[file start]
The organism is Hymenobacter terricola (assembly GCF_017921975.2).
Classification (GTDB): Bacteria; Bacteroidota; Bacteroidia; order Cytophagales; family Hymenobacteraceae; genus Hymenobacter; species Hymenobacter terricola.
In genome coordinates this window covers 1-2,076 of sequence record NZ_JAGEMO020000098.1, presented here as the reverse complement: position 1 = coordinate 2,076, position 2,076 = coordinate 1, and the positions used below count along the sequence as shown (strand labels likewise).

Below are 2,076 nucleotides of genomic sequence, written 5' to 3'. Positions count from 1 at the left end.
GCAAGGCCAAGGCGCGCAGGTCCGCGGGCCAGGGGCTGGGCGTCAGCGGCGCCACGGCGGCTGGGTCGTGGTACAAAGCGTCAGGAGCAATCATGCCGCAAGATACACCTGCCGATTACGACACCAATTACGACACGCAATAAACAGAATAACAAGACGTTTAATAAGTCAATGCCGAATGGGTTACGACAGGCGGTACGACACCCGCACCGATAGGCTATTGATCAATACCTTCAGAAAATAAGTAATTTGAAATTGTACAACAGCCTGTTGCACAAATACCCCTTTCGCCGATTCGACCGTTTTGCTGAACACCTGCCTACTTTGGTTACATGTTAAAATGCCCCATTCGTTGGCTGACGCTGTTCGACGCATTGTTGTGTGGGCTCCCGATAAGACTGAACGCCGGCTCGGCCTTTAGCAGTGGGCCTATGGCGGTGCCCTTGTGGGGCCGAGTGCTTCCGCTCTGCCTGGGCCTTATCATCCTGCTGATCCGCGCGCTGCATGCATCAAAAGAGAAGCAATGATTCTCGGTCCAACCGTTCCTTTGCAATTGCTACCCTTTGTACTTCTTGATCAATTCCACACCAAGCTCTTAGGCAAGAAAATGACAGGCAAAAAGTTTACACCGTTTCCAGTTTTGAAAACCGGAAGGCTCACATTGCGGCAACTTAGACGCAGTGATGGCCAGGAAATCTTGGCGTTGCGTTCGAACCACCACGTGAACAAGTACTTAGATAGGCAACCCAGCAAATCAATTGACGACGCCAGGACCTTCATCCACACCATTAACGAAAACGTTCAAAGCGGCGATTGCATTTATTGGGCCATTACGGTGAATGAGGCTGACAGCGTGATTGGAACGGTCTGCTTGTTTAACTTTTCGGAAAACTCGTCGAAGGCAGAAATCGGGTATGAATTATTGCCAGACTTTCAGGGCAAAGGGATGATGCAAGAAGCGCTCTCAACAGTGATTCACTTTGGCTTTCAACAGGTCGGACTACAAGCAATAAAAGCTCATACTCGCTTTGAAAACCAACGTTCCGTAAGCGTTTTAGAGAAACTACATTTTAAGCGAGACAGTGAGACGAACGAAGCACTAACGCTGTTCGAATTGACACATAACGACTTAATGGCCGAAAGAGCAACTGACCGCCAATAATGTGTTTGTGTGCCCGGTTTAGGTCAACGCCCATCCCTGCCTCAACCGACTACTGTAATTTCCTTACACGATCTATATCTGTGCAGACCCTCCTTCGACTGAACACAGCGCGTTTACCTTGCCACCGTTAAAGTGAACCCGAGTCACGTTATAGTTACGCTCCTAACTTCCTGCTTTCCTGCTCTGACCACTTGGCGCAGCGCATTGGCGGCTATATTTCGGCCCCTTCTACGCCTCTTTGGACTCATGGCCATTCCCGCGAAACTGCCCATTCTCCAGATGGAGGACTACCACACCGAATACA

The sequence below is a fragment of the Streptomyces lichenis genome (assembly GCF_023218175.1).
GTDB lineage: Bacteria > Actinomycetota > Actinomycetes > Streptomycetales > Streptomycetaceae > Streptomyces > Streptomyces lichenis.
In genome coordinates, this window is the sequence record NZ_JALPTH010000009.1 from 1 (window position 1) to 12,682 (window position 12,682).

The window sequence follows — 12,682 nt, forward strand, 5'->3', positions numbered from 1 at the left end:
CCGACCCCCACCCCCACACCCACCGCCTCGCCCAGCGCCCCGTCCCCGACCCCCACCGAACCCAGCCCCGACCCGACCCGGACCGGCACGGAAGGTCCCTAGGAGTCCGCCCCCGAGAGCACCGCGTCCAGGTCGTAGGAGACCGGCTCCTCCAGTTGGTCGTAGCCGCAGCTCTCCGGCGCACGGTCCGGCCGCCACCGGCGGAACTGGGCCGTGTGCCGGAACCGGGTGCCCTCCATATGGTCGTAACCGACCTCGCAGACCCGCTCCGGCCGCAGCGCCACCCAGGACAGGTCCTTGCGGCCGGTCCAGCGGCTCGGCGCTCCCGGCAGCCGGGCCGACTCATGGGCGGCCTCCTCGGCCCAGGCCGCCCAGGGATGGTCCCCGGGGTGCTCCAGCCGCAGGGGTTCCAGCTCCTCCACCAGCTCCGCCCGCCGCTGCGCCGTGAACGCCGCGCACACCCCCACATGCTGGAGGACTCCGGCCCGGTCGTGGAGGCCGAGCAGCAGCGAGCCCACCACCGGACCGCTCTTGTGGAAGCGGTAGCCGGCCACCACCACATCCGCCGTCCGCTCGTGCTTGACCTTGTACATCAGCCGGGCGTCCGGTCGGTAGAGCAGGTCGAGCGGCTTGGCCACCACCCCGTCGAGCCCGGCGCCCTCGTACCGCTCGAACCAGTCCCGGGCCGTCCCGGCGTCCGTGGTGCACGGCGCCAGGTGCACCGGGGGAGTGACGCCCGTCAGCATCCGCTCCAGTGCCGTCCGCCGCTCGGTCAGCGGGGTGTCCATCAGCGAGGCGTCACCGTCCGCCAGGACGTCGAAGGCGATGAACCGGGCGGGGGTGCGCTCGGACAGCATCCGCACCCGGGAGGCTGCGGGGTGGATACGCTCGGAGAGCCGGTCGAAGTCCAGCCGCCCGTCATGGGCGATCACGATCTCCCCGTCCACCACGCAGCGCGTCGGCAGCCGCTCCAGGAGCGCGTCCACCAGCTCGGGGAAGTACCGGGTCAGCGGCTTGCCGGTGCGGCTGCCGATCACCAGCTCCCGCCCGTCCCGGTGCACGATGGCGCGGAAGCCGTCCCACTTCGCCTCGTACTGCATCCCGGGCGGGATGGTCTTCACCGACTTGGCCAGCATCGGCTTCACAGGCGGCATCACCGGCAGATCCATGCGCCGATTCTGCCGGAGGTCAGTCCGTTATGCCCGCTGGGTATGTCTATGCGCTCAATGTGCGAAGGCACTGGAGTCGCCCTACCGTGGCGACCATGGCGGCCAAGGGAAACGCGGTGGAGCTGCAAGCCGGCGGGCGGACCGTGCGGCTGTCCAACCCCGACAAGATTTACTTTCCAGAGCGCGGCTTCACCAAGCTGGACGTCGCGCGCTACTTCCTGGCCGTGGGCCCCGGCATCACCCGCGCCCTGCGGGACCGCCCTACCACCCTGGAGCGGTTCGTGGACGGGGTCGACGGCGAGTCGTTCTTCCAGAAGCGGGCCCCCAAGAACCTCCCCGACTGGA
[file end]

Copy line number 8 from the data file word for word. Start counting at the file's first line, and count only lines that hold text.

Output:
In genome coordinates, this window is the sequence record NZ_JALPTH010000009.1 from 1 (window position 1) to 12,682 (window position 12,682).